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Total number of comments: 6 (since 2013-11-28 16:38:20)

S.J.

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  • Netanyahu and Iranian Jeans: Ironies of Modernity and Tradition
    • I agree with the overall argument, but one caveat. In recent years Jerusalem began redeveloping itself at the request of a growing student population. With more students headed to Jerusalem, the city has seen increased development aimed at young people. The shuq, for example, has added many new cafes and bars, quite a site to be seen after seeing it last in 2009. On a side note, there's always been a strong -- stronger than one might wager, though no less marginalized -- LGBT community in Jerusalem.

      Mostly the nightlife is shifted around Friday night and Saturday day. Thursday evenings are the weekend's beginning and therefore the most lively nights, and once the sun sets on Saturday, downtown Jerusalem is flooded with people and most stores resume business. Going out on Friday night is possible, but the options are limited and so is transportation.

      The ultra-Orthodox do have a big say in the goings-on in Jerusalem, but the city's nightlife hasn't been killed by Halacha.

  • An Outbreak of Reasonableness in Tehran: Top Ten Conclusions from Iran's Early Election Returns
    • Professor Cole,

      Could you speak to the realpolitik of negotiations with the West. How much control did Ahmadinejad have with regards to taking a hardline stance on Iranian nuclear aspirations. And if he did have control of the negotiations, was it only with the approval of Ayatollah Khameini? Furthermore, will Rouhani be able to marshal the support from the election and convert that to leverage against Khameini when sitting at the negotiating table? Or is Rouhani doomed for impotence as Khameini pulls the strings from behind the scenes?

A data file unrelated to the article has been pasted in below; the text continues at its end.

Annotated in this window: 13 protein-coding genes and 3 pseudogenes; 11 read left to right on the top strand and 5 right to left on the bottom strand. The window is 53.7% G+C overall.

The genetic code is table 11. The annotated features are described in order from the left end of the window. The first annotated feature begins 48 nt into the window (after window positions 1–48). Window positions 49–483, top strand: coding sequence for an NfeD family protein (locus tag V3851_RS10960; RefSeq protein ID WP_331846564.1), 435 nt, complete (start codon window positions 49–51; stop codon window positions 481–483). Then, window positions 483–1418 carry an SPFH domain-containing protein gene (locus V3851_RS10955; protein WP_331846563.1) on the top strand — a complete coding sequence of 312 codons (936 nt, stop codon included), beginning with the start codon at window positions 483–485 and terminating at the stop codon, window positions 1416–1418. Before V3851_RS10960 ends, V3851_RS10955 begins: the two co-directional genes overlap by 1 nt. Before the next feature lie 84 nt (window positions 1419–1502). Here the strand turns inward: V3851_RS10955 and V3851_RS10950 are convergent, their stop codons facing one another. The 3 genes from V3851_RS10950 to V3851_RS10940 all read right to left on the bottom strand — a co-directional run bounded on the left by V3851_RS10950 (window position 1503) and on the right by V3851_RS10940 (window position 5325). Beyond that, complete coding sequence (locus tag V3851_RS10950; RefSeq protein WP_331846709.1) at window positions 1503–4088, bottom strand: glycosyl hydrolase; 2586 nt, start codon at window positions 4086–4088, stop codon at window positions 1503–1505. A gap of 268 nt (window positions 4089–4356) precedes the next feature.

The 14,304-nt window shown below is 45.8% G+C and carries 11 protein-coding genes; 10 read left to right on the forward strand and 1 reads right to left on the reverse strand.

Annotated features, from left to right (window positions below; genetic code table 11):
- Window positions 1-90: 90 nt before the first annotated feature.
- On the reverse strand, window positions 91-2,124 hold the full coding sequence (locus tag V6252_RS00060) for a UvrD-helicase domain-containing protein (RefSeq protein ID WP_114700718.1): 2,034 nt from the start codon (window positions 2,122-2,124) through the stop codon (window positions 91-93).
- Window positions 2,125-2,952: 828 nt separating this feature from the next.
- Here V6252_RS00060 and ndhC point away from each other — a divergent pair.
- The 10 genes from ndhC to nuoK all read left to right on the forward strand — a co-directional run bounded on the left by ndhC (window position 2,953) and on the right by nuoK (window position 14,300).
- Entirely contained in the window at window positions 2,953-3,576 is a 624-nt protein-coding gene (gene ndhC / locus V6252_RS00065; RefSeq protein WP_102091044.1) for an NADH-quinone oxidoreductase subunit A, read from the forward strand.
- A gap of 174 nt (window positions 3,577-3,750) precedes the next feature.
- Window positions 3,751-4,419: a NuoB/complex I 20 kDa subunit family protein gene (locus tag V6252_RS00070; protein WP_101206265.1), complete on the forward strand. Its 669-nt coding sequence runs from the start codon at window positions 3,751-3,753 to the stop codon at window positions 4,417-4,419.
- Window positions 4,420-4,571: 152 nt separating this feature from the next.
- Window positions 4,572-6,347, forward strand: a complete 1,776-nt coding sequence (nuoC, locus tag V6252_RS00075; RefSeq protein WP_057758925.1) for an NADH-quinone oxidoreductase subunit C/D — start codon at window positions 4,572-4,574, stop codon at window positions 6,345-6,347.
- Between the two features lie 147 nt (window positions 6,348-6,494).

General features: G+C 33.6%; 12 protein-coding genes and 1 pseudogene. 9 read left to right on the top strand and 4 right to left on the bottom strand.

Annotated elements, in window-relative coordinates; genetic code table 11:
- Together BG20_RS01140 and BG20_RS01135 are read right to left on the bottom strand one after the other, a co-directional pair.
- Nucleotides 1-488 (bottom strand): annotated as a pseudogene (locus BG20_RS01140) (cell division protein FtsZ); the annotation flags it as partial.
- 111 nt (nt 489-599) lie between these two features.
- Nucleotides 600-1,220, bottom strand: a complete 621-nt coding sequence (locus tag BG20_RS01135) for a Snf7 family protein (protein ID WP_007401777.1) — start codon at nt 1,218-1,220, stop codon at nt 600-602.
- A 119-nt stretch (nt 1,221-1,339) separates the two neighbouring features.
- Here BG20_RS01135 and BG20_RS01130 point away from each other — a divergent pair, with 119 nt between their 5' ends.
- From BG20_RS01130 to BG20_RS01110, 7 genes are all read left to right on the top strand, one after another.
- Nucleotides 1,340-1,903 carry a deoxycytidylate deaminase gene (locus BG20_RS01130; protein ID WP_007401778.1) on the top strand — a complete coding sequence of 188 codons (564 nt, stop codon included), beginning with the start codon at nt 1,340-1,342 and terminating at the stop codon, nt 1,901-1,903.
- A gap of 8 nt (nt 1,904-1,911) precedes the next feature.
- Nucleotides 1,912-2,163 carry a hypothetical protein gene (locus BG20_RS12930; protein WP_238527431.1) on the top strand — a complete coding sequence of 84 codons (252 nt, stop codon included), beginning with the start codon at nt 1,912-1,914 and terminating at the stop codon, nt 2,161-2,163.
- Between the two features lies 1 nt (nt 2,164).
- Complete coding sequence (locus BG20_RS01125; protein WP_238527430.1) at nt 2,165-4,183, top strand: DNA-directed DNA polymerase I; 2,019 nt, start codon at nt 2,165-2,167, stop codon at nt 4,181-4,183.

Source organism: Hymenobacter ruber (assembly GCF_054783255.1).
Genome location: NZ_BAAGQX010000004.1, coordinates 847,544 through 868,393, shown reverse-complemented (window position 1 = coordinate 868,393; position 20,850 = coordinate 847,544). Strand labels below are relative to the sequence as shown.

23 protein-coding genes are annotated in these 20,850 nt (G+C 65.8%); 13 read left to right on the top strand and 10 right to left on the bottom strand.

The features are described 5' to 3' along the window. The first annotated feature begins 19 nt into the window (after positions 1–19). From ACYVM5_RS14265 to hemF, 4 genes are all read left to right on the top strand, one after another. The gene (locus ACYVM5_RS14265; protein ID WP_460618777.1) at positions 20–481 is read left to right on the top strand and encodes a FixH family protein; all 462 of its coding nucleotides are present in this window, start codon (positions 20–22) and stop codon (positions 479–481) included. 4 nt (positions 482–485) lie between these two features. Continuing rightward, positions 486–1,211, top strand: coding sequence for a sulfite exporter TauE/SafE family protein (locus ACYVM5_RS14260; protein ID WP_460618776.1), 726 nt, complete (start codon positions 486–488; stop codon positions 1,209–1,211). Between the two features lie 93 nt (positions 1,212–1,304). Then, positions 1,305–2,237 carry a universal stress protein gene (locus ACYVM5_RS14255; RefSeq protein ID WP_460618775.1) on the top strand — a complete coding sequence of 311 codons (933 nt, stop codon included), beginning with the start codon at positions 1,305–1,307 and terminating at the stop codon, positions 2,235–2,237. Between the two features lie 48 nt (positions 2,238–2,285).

• Top Ten Michele Bachmann Goofs on the Middle East
    • Jim Graves nearly beat her here in the last election. In such a strongly Republican district, it's telling that she won by 1% to a moderate Democrat. Graves did run a great campaign (Bachmann outspent him 12-1) and has a good momentum for next year's elections, though Bachmann stepped aside with enough time for the GOP to find her successor.

  • UN has strong suspicions Syrian Rebels used Sarin Gas
    • No, Base, I think you're over-thinking the statement. The false flag is the Syrian Government using sarin gas at the least to muddy the waters, and perhaps to frame the Syrian Rebels. Whatever the case, it has put Obama's "light footprint" policy to the test.

      Beyond having to commit to aggressive action, perhaps there was a reason Obama avoided specifying his direct response to chemical warfare. Perhaps his intelligence reports suspected the rebels before the UN made their statement. Promising decisive retaliation against the enemy of his enemy would put him in a pretty pickle, lose him credibility, and leverage with Russia.

    • I'm skeptical until the UN divulges more details. Del Ponte's interview was too vague. What was the motive of the Syrian rebels? How can we be certain this wasn't a false flag by the Syrian government? The shabiha are brutal, but they might also be cunning as well.

  • Did the Boston Bombing Hurt the Syrian Revolution? Obama & Putin Confer as Rebels Allege Regime Massacre
    • Great analysis. Thank you. It's especially enlightening to read more about Russia's stake in backing the Ba'athist regime. At first, it appeared Russia's foreign policy merely harkened back to Cold War days of proxy battles with the West, but now it appears they have a viable concern in maintaining suppressed Chechen independence aspirations. Indeed, if the winds self-determination kick up again in Chechnya, would South Ossetia follow suit?

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